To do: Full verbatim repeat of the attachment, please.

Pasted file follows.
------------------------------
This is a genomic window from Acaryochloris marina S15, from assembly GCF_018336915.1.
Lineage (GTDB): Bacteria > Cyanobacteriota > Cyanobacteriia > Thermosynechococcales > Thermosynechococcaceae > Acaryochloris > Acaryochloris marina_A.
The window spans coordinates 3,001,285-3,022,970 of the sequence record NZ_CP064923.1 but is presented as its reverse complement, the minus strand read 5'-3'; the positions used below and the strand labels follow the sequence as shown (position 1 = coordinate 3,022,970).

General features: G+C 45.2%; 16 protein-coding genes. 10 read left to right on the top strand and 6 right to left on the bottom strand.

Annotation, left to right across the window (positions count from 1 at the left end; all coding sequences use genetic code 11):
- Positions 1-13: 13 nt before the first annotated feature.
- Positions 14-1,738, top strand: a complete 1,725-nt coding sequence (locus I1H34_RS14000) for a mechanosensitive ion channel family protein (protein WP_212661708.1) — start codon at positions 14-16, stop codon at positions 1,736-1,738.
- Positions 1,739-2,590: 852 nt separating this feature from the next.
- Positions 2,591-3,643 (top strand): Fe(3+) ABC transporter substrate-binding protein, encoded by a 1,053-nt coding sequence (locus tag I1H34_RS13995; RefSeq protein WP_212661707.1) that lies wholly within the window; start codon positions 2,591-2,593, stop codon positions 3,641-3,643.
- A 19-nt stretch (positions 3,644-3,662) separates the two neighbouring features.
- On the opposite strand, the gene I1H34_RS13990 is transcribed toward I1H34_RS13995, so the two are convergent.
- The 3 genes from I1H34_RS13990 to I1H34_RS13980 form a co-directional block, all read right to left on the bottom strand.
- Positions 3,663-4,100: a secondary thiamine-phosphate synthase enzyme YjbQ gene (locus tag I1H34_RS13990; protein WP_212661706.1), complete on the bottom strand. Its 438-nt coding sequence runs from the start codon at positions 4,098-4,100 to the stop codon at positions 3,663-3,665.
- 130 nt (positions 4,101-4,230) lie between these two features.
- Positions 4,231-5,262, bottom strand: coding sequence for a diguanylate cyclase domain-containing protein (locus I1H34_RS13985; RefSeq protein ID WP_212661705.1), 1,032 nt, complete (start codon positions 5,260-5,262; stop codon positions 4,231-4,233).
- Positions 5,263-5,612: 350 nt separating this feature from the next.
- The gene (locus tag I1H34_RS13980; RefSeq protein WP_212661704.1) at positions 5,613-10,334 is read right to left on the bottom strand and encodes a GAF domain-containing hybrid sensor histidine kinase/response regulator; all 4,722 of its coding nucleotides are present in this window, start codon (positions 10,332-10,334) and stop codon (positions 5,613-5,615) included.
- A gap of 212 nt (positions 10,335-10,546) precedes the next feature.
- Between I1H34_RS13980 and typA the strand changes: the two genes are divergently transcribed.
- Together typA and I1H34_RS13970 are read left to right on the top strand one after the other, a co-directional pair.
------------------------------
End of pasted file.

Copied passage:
This is a genomic window from Acaryochloris marina S15, from assembly GCF_018336915.1.
Lineage (GTDB): Bacteria > Cyanobacteriota > Cyanobacteriia > Thermosynechococcales > Thermosynechococcaceae > Acaryochloris > Acaryochloris marina_A.
The window spans coordinates 3,001,285-3,022,970 of the sequence record NZ_CP064923.1 but is presented as its reverse complement, the minus strand read 5'-3'; the positions used below and the strand labels follow the sequence as shown (position 1 = coordinate 3,022,970).

General features: G+C 45.2%; 16 protein-coding genes. 10 read left to right on the top strand and 6 right to left on the bottom strand.

Annotation, left to right across the window (positions count from 1 at the left end; all coding sequences use genetic code 11):
- Positions 1-13: 13 nt before the first annotated feature.
- Positions 14-1,738, top strand: a complete 1,725-nt coding sequence (locus I1H34_RS14000) for a mechanosensitive ion channel family protein (protein WP_212661708.1) — start codon at positions 14-16, stop codon at positions 1,736-1,738.
- Positions 1,739-2,590: 852 nt separating this feature from the next.
- Positions 2,591-3,643 (top strand): Fe(3+) ABC transporter substrate-binding protein, encoded by a 1,053-nt coding sequence (locus tag I1H34_RS13995; RefSeq protein WP_212661707.1) that lies wholly within the window; start codon positions 2,591-2,593, stop codon positions 3,641-3,643.
- A 19-nt stretch (positions 3,644-3,662) separates the two neighbouring features.
- On the opposite strand, the gene I1H34_RS13990 is transcribed toward I1H34_RS13995, so the two are convergent.
- The 3 genes from I1H34_RS13990 to I1H34_RS13980 form a co-directional block, all read right to left on the bottom strand.
- Positions 3,663-4,100: a secondary thiamine-phosphate synthase enzyme YjbQ gene (locus tag I1H34_RS13990; protein WP_212661706.1), complete on the bottom strand. Its 438-nt coding sequence runs from the start codon at positions 4,098-4,100 to the stop codon at positions 3,663-3,665.
- 130 nt (positions 4,101-4,230) lie between these two features.
- Positions 4,231-5,262, bottom strand: coding sequence for a diguanylate cyclase domain-containing protein (locus I1H34_RS13985; RefSeq protein ID WP_212661705.1), 1,032 nt, complete (start codon positions 5,260-5,262; stop codon positions 4,231-4,233).
- Positions 5,263-5,612: 350 nt separating this feature from the next.
- The gene (locus tag I1H34_RS13980; RefSeq protein WP_212661704.1) at positions 5,613-10,334 is read right to left on the bottom strand and encodes a GAF domain-containing hybrid sensor histidine kinase/response regulator; all 4,722 of its coding nucleotides are present in this window, start codon (positions 10,332-10,334) and stop codon (positions 5,613-5,615) included.
- A gap of 212 nt (positions 10,335-10,546) precedes the next feature.
- Between I1H34_RS13980 and typA the strand changes: the two genes are divergently transcribed.
- Together typA and I1H34_RS13970 are read left to right on the top strand one after the other, a co-directional pair.